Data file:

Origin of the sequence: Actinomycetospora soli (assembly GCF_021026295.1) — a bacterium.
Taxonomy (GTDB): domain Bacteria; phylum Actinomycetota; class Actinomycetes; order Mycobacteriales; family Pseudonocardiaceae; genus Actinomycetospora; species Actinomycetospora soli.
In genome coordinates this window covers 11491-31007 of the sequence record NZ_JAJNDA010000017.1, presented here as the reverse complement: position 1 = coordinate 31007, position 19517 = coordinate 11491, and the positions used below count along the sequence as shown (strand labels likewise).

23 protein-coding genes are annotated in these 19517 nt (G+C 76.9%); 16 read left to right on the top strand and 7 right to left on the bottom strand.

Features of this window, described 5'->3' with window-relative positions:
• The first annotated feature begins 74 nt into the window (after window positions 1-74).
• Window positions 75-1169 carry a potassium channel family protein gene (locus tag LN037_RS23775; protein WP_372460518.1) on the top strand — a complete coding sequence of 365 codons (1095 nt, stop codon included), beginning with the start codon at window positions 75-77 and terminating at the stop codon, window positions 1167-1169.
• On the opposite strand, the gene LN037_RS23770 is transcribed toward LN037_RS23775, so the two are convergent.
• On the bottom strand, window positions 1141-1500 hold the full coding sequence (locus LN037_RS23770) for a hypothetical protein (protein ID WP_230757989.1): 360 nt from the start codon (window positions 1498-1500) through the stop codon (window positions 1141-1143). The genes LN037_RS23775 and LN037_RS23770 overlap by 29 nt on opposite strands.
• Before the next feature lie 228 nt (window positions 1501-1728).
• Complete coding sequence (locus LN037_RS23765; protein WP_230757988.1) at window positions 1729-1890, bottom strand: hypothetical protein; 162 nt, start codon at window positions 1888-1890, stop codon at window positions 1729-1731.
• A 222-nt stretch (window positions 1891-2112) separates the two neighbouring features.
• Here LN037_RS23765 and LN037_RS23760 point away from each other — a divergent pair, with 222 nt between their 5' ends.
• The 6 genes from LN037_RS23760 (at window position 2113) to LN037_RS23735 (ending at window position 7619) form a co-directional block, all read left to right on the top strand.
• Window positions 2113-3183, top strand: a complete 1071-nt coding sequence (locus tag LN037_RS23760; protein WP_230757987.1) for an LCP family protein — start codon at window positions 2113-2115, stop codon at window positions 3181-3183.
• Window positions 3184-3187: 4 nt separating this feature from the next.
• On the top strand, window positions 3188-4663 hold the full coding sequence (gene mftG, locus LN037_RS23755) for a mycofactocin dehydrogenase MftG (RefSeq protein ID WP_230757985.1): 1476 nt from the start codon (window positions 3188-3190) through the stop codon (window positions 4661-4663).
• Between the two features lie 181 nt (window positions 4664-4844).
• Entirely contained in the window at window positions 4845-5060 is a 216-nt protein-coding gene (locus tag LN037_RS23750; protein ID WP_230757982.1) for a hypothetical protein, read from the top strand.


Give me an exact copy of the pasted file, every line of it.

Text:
Origin of the sequence: Actinomycetospora soli (assembly GCF_021026295.1) — a bacterium.
Taxonomy (GTDB): domain Bacteria; phylum Actinomycetota; class Actinomycetes; order Mycobacteriales; family Pseudonocardiaceae; genus Actinomycetospora; species Actinomycetospora soli.
In genome coordinates this window covers 11491-31007 of the sequence record NZ_JAJNDA010000017.1, presented here as the reverse complement: position 1 = coordinate 31007, position 19517 = coordinate 11491, and the positions used below count along the sequence as shown (strand labels likewise).

23 protein-coding genes are annotated in these 19517 nt (G+C 76.9%); 16 read left to right on the top strand and 7 right to left on the bottom strand.

Features of this window, described 5'->3' with window-relative positions:
• The first annotated feature begins 74 nt into the window (after window positions 1-74).
• Window positions 75-1169 carry a potassium channel family protein gene (locus tag LN037_RS23775; protein WP_372460518.1) on the top strand — a complete coding sequence of 365 codons (1095 nt, stop codon included), beginning with the start codon at window positions 75-77 and terminating at the stop codon, window positions 1167-1169.
• On the opposite strand, the gene LN037_RS23770 is transcribed toward LN037_RS23775, so the two are convergent.
• On the bottom strand, window positions 1141-1500 hold the full coding sequence (locus LN037_RS23770) for a hypothetical protein (protein ID WP_230757989.1): 360 nt from the start codon (window positions 1498-1500) through the stop codon (window positions 1141-1143). The genes LN037_RS23775 and LN037_RS23770 overlap by 29 nt on opposite strands.
• Before the next feature lie 228 nt (window positions 1501-1728).
• Complete coding sequence (locus LN037_RS23765; protein WP_230757988.1) at window positions 1729-1890, bottom strand: hypothetical protein; 162 nt, start codon at window positions 1888-1890, stop codon at window positions 1729-1731.
• A 222-nt stretch (window positions 1891-2112) separates the two neighbouring features.
• Here LN037_RS23765 and LN037_RS23760 point away from each other — a divergent pair, with 222 nt between their 5' ends.
• The 6 genes from LN037_RS23760 (at window position 2113) to LN037_RS23735 (ending at window position 7619) form a co-directional block, all read left to right on the top strand.
• Window positions 2113-3183, top strand: a complete 1071-nt coding sequence (locus tag LN037_RS23760; protein WP_230757987.1) for an LCP family protein — start codon at window positions 2113-2115, stop codon at window positions 3181-3183.
• Window positions 3184-3187: 4 nt separating this feature from the next.
• On the top strand, window positions 3188-4663 hold the full coding sequence (gene mftG, locus LN037_RS23755) for a mycofactocin dehydrogenase MftG (RefSeq protein ID WP_230757985.1): 1476 nt from the start codon (window positions 3188-3190) through the stop codon (window positions 4661-4663).
• Between the two features lie 181 nt (window positions 4664-4844).
• Entirely contained in the window at window positions 4845-5060 is a 216-nt protein-coding gene (locus tag LN037_RS23750; protein ID WP_230757982.1) for a hypothetical protein, read from the top strand.